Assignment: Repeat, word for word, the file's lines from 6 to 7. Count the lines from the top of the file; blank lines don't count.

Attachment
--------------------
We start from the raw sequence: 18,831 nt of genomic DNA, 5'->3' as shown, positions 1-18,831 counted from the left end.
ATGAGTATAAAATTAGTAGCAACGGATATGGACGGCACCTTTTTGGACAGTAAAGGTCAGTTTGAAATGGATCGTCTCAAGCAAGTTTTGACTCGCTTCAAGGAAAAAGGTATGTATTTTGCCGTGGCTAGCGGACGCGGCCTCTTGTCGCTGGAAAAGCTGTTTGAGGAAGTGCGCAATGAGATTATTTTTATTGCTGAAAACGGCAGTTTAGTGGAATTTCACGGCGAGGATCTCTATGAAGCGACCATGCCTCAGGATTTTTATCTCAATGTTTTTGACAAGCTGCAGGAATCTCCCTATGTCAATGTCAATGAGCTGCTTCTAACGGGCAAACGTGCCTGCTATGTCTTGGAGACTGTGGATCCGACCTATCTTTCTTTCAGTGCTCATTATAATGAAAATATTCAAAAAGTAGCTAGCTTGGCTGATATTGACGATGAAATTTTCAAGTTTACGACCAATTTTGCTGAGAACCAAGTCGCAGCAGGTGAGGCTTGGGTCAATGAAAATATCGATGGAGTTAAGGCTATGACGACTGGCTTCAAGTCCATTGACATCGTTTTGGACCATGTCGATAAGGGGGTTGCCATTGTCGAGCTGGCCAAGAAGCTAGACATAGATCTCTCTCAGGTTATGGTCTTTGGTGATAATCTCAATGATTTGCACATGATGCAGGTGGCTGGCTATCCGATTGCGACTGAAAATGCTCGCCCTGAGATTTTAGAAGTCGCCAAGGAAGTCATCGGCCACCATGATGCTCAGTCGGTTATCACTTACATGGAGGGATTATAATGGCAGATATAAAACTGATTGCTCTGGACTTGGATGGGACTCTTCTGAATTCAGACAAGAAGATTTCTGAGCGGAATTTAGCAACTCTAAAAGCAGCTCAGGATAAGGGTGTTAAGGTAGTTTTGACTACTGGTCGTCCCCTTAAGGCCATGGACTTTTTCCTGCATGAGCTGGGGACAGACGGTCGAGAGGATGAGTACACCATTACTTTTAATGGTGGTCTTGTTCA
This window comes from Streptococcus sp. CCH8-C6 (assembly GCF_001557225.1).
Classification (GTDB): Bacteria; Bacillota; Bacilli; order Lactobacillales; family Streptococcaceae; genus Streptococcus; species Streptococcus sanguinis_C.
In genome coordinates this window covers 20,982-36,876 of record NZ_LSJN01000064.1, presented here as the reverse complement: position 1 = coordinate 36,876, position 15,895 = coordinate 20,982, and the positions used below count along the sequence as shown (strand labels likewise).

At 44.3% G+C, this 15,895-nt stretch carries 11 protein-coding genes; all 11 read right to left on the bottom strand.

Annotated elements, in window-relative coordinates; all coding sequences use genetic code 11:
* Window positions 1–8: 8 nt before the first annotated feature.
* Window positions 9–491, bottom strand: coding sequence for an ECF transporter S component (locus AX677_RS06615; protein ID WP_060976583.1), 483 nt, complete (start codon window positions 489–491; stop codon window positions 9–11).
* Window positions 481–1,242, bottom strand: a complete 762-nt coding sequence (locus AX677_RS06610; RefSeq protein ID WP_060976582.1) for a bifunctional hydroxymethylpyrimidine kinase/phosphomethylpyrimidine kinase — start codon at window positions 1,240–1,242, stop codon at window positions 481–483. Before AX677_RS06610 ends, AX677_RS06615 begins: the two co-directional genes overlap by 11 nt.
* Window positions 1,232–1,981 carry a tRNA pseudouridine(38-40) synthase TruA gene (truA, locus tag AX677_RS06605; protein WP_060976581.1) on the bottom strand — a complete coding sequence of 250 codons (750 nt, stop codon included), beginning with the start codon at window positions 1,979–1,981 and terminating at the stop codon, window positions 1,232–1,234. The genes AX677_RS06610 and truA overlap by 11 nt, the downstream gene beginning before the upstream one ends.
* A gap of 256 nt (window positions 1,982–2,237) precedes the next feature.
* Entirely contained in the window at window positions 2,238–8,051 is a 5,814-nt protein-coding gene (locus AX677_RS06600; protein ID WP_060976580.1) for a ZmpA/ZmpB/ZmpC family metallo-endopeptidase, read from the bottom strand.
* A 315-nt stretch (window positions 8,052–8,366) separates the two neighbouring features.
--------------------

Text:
At 44.3% G+C, this 15,895-nt stretch carries 11 protein-coding genes; all 11 read right to left on the bottom strand.

Annotated elements, in window-relative coordinates; all coding sequences use genetic code 11: